Restoring the actual topography of the tooth surfaces will certainly promote patient’s compliance and acceptance of dental treatment. This case report describes a simple technique to obtain a good surface finish and occlusal anatomy of the direct posterior composite with minimal time using the stamp technique with flowable composite.

Trauma from occlusion is an iatrogenic wound if it is not taken into account during the operative procedure would modify the stability of the entire stomatognathic system.7 A functional occlusion promotes a favorable adaptation of the neuro-musculature, the temporomandibular joint, teeth and its supporting structures while maintaining a positive and stable inter-cusp relationship in centric occlusion without symptoms of mandibular dysfunction and without signs of tooth wear.8, 9 The importance of occlusion is paramount because orofacial integrity is the key element for psychosocial well being.

The stamp technique procedures are very simple and achievable for Class I cavities. The flowable composite can be applied on the occlusal surface directly without the need of isolation agent. However, if deep pits and fissures are present on tooth, use of the isolation agent is recommended. In such condition, the isolative material fills the pits and fissures and does not allow the subsequent flowable composite to flux inside. This leads to continuous surface of the final restoration. Thus, use of extreme air spray should be avoided while spreading the isolation agent on the tooth surface.4

The major advantage of this technique is reduced overall time due to almost instantly desired good cusp–fossa relationship and there is reduction of porosity in final restoration along with decrease in the formation of microbubbles and interference of oxygen during polymerization of composite as the stamp matrix exerts pressure on composite.

Stamp technique is suitable technique in a busy practice to dealing with many patients, as minimal time is required for finishing to obtain a good fossa-cusp relationship with the opposing dentition.4

The disadvantages of the technique includes breakage of stamp, and cost of flowable composite.

Initially, time utilized for mastering the technique is more but, this can be easily overcome with practice. With correct and precise placement of stamp accurate cusp fossa relation can be obtained.

Conclusions

The stamp technique is a procedure which is easy to follow and can efficiently recreate the occlusal anatomy resulting in a biomimetic restoration. It can be used effectively when the occlusal anatomy is not much distorted.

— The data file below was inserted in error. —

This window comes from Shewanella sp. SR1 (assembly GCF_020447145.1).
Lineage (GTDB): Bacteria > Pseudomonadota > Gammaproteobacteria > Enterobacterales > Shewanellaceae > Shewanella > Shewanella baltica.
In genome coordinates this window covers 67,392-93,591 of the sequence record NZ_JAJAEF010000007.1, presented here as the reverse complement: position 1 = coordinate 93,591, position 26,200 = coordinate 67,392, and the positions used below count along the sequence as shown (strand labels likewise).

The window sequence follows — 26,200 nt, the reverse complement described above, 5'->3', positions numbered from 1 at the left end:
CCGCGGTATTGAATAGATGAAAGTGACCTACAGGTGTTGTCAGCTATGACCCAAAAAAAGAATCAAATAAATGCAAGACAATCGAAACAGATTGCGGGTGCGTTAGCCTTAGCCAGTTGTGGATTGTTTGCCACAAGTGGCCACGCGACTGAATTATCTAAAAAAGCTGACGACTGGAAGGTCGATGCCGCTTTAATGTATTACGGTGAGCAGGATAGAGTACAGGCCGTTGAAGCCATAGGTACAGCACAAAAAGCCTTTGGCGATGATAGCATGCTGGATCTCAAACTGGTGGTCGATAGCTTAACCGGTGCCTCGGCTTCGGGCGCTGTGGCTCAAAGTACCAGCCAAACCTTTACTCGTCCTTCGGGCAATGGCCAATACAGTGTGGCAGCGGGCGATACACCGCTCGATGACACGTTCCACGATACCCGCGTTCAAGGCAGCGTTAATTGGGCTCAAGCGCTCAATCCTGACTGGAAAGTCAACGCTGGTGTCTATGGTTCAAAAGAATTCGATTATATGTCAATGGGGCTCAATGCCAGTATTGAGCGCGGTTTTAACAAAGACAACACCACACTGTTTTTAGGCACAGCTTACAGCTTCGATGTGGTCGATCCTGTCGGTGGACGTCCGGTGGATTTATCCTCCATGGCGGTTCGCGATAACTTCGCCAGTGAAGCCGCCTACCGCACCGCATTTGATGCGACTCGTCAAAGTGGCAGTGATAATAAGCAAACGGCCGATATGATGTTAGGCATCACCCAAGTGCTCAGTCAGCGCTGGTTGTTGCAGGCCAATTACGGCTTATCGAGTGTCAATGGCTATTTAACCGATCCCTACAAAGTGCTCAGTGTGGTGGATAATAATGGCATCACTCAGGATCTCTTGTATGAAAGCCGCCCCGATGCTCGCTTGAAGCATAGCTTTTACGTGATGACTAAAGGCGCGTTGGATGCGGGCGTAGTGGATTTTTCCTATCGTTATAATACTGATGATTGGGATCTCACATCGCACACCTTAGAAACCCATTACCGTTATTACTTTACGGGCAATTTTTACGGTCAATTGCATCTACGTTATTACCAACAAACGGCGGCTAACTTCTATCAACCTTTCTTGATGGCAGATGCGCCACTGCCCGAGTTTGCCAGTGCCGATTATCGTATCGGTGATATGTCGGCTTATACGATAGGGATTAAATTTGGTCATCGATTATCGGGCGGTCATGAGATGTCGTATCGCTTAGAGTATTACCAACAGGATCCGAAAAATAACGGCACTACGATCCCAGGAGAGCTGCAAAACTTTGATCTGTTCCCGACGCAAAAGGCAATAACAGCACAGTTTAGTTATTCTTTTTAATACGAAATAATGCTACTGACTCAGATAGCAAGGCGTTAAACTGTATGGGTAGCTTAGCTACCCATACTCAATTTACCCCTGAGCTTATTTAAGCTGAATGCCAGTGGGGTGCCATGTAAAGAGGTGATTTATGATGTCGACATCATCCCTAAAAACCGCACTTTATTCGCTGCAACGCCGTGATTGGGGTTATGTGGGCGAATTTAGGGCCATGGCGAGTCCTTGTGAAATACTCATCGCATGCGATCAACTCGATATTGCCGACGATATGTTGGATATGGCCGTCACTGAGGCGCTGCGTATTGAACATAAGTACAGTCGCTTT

Source of Funding

No financial support was received for the work within this manuscript.

Conflict of Interests

The author declares that they do not have any conflict of interests.

References

1 

CA Murdoch-Kinch ME McLean Minimally invasive dentistryJ Am Dent Assoc 20031341879510.14219/jada.archive.2003.0021

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D C Dilley W F Vann T R Oldenburg R M Crisp Time required for placement of composite versus amalgam restorationsASDC J Dent Child19905717783

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ST Ramseyer C Helbling A Lussi Lussi Vertical Bite Reconstructions of Erosively Worn Dentitions and the “Stamp Technique” - A Case Series with a Mean Observation Time of 40 MonthsJ Adhesive Dent20151736899

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S A Alshehadat MS Halim K Carmen CS Fung The stamp technique for direct Class II composite restorations: A case seriesJ Conserv Dent 2016195490310.4103/0972-0707.190021

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Thomas Attin Florian J. Wegehaupt Impact of erosive conditions on tooth-colored restorative materialsDent Mater201430143910.1016/j.dental.2013.07.017

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JGF Pompeu R C Morais T O Ferreira Occlusal Stamp Technique For Direct Resin Composite Restoration: A Clinical Case ReportInt J Recent Sci Res2016771242730

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E P Dawson Evaluation, Diagnosis and treatment of Occlusal problems2nd Edn.C.V. Mosby CoToronto1989

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T M Roberson I V Heymann H V Swift J Edward M Clifford Sturdevant’s Art and Science of Operative Dentistry5th Edn.Mosby publications (PA): Elsevier limited2006

9 

I Klienburg R Jagger Occlusion and Clinical Practice: An Evidence Based Approach 1st Edn.Wright publications (UK): Elsevier limitedUK2004



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Article History

Received : 31-01-2021

Accepted : 23-02-2021

Available online : 16-03-2021


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https://doi.org/10.18231/j.ijce.2021.014